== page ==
Over the last few years, we’ve been disappointed about the behavior of many men in positions of power. Arianna Huffington joked that if Lehman Brothers had been Lehman Brothers and Sisters, they never would have gone under. Seriously though, the S&L crisis, the financial crisis which sent markets around the world plummeting and the scandals of the last few weeks of some of our most influential political leaders, makes us wonder who is a good role model for today’s young men? Indeed, percentage of boys who go to college right now is 44% compared to 63% of girls who attend college. Many of these boys drop out, serve time in prison and the very lucky ones become like Bill Gates and Mark Zuckerberg. Below are some ways that teachers, parents and students can begin to understand what is at the heart of responsible adult behavior. After the good fortune of being raised by four older brothers who are exemplary people, husbands and fathers, I want to share with you what they shared with me growing up. I was fortunate to develop a strong sense of self, the ability to say “no,” maintain strong boundaries and the fortitude to follow my dreams.
1) Respect yourself.
Don’t count on men to pay for you or provide for you in ways you, as a woman, are not able to provide for yourself. Men will respect you if you have enough self-respect to say “no” to
behaviors and people you find demeaning. Conversely, men have to be able to see woman as equals and not as objects for their own pleasure. Men and women have to be able to relate
to each other in ways that honor each person and the decisions which each chooses to make without pressure, coercion, or manipulation.
Respect yourself, or no one will respect you.
2) Distance yourself from disrespectful people.
Tony Porter, an educator and activist who grew up in New York City, focuses now on calling men forth to men, recounts a chilling tale of his youth. “Do you want some,” his friend asked?
He knew that in the hood where he was raised that was a reference to either drugs or sex. His “friend” had been in the bedroom with a woman whom he had raped, though he didn’t consider it
rape. Porter, who felt the peer pressure from the surrounding group of friends, entered the room closed the door and took enormous pity on the woman who was there. He did not have sex with her, but he left the room later and pretended to his friends that he had. Who knows how this woman wound up in such a compromised position, but one thing is for sure: a culture where men in sports or positions of power act as though women are their sex objects is corrupt one even and especially among young adolescent boys.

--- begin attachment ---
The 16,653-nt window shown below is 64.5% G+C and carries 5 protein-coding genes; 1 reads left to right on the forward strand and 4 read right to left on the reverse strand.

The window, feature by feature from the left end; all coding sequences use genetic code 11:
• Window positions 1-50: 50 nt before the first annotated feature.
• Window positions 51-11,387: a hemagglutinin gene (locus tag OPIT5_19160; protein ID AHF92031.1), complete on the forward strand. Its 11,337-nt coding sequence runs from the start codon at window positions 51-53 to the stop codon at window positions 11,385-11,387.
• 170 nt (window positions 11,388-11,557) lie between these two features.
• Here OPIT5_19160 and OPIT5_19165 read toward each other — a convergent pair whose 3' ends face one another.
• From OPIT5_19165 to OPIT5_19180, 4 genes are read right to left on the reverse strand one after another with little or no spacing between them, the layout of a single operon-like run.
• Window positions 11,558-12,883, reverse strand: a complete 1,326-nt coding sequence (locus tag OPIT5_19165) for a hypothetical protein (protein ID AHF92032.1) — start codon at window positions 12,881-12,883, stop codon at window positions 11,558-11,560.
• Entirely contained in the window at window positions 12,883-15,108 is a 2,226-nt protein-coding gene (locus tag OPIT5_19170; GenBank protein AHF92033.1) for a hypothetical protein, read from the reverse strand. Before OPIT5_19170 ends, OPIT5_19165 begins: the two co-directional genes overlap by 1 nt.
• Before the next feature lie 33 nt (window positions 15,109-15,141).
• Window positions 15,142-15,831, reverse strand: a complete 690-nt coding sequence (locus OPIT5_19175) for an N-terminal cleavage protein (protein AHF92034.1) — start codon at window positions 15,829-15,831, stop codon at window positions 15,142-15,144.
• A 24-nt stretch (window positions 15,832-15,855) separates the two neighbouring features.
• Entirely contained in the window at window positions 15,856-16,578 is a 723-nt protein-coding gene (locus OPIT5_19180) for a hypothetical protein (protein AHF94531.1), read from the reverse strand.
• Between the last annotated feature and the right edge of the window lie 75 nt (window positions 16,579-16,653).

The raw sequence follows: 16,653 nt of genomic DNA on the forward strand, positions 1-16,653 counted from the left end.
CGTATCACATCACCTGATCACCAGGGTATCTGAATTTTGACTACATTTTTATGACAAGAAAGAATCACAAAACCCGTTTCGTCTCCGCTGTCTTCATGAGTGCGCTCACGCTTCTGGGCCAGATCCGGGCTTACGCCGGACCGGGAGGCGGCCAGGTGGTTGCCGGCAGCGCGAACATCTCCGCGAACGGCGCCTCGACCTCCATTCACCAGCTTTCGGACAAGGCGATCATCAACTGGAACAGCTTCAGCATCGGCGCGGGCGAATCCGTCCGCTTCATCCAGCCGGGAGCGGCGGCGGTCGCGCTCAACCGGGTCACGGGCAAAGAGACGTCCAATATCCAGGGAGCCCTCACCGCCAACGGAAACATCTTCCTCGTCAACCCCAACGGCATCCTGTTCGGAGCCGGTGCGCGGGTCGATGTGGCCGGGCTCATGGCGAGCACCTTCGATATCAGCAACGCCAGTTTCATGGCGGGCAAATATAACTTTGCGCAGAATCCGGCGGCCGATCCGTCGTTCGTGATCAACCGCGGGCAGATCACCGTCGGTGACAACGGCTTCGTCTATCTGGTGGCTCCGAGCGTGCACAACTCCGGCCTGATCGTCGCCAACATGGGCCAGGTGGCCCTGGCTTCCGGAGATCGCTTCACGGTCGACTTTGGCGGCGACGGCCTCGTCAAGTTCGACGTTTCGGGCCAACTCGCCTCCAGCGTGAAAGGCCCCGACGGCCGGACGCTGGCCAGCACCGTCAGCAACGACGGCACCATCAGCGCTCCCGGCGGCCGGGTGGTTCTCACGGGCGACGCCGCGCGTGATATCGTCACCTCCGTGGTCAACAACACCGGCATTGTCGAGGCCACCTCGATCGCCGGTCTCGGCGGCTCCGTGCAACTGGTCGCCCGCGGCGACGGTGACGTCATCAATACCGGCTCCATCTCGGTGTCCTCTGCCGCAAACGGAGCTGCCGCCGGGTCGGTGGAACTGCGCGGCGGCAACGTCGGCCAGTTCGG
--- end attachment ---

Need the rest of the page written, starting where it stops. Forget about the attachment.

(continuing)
Avoid people—men or women—who put themselves in compromising situations.
3) Be willing to get help for yourself and others.
When you yourself are threatened with compromising behaviors or you see others who are in peril, be willing to get help. If you are in high school, tell your parents, teacher, coach or
counselor. If you are in college, go to campus resources and speak to an advisor who can help you or get you to someone who can help you. Having courageous conversations to stop oppressive behaviors will change lives—and patterns that have been unaddressed until now. You can be part of changing those behaviors, attitudes and outcomes.
Step out and take a stand.
4) Be part of the solution.
There are many ways that you can make a difference beyond holding yourself and others to higher standards. If you want to make a difference with this issue in the United States, there are these organizations you can join:
· Educate yourself about sexual assault and prevention: http://www.nsvrc.org/
· Are you a college student? Take a stand on your own campus: http://www.safercampus.org/
If you want to make a difference on a global level, where women in places like Asia, Africa and India are sold into the slave trade, you can go to these organizations:
· Learn about sex trafficking in the United States: http://abcnews.go.com/Primetime/story?id=1596778&page=1
At the very least, you may want to read Nicholas Kristof and Sheryl WuDunn’s book, Half the Sky: Turning Oppression into Opportunity for Women Worldwide which talks about how educating women and girls is the best way to combat some of the world’s worst problems, including poverty and extremism.
While the indiscretions of some of our male leaders are not on the same scale as some of the atrocities to women in this country and others, it is still a warning sign to all of us in the United States that something is wrong. Several stories aired earlier this year on the high rate of prostitution in the U.S. among women from broken homes and the pimps who manage them. In a recent NPR interview with Ambassador CdeBaca (Director, Office to Monitor and Combat Trafficking in Persons, U.S. State Department), he explained how sex trafficking continues to grow as does the definition to include any exploitation of people, including slavery, and not only applicable to those taken over international borders. The evolution of the term has shifted focus to women in the U.S. and the realization of how many victims there are at home. According to YouthNoise.com, U.S. sex trafficking is a multi-billion dollar business that comes in the third as the most profitable business in organized crime after drugs and arms stealing.
This is an opportunity for all of us to take responsibility for providing a positive, encouraging environment for men and women to grow up in so that we can have a global society worthy of our best selves, talents and actions. While the people in the news lately will likely pick themselves up, dust themselves off, and start over again, I urge you to have at least one courageous conversation with a woman or a girl in your life who means something to you and one equally important conversation with a young man in your life who you confront on the same topic.
What other strategies do you have on this topic that can be useful to share with others?